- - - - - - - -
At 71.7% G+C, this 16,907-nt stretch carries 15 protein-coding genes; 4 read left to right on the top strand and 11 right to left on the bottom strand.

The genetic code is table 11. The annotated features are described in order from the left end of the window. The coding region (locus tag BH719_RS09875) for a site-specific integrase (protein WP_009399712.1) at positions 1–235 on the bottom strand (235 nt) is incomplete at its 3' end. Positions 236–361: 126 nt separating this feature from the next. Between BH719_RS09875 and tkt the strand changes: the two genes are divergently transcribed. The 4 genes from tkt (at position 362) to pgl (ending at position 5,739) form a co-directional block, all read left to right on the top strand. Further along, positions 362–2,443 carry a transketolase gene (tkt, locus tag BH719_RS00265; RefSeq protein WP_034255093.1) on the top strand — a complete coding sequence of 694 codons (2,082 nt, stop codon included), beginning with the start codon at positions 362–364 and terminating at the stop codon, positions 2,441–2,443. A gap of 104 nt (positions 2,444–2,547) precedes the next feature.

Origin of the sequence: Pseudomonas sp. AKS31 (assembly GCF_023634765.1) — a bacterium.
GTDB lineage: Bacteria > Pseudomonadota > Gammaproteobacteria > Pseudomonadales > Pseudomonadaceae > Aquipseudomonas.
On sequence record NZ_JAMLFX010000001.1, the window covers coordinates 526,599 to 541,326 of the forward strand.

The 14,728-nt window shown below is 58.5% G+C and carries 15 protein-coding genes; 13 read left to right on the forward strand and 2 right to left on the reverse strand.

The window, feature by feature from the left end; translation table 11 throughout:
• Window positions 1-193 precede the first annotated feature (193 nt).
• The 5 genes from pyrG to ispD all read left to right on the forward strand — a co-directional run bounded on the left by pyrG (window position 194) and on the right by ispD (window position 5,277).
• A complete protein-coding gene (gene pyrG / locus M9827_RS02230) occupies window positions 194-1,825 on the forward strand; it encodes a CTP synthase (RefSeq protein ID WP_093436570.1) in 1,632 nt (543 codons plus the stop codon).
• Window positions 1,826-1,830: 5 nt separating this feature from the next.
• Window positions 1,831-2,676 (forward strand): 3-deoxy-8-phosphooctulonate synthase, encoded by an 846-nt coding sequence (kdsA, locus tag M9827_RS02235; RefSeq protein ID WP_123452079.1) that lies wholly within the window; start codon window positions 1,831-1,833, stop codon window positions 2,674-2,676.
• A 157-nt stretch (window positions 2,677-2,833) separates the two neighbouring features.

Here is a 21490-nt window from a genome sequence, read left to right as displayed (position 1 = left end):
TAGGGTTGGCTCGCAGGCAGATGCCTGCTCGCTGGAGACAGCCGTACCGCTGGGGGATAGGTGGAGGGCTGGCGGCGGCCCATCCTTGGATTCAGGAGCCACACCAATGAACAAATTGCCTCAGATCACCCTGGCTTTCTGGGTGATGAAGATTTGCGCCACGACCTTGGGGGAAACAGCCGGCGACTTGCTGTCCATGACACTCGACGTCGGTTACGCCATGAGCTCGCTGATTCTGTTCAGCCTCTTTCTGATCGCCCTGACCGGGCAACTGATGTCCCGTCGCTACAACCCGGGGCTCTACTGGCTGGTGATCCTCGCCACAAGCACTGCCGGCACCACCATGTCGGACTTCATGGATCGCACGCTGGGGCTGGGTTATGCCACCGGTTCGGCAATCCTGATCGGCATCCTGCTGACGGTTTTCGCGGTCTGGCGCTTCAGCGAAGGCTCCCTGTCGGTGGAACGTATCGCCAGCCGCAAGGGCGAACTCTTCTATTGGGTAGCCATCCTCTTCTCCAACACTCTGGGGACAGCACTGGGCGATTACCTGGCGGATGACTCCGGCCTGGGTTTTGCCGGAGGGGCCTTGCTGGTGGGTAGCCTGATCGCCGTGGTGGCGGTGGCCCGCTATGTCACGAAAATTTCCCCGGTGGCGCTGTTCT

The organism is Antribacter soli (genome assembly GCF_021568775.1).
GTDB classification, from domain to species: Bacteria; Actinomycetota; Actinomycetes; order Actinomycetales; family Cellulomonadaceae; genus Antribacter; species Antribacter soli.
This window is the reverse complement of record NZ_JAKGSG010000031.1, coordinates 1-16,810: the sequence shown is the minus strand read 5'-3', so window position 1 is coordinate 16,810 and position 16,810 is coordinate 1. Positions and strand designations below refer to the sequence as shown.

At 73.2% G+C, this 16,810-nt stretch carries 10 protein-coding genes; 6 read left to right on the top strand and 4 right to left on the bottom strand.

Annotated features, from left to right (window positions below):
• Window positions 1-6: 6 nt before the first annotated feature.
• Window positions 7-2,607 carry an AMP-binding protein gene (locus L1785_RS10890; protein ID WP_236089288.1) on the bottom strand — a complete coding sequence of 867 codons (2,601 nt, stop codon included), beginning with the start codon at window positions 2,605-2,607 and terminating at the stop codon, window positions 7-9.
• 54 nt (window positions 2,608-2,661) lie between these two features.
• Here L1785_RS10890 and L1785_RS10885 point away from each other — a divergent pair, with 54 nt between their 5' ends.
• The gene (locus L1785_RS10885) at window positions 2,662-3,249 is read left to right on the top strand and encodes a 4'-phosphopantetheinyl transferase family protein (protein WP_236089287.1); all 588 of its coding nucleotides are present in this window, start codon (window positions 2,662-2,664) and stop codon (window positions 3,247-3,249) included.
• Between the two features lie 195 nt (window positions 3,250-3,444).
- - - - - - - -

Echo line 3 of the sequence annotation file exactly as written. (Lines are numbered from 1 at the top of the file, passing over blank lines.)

Origin of the sequence: Pseudomonas sp. AKS31 (assembly GCF_023634765.1) — a bacterium.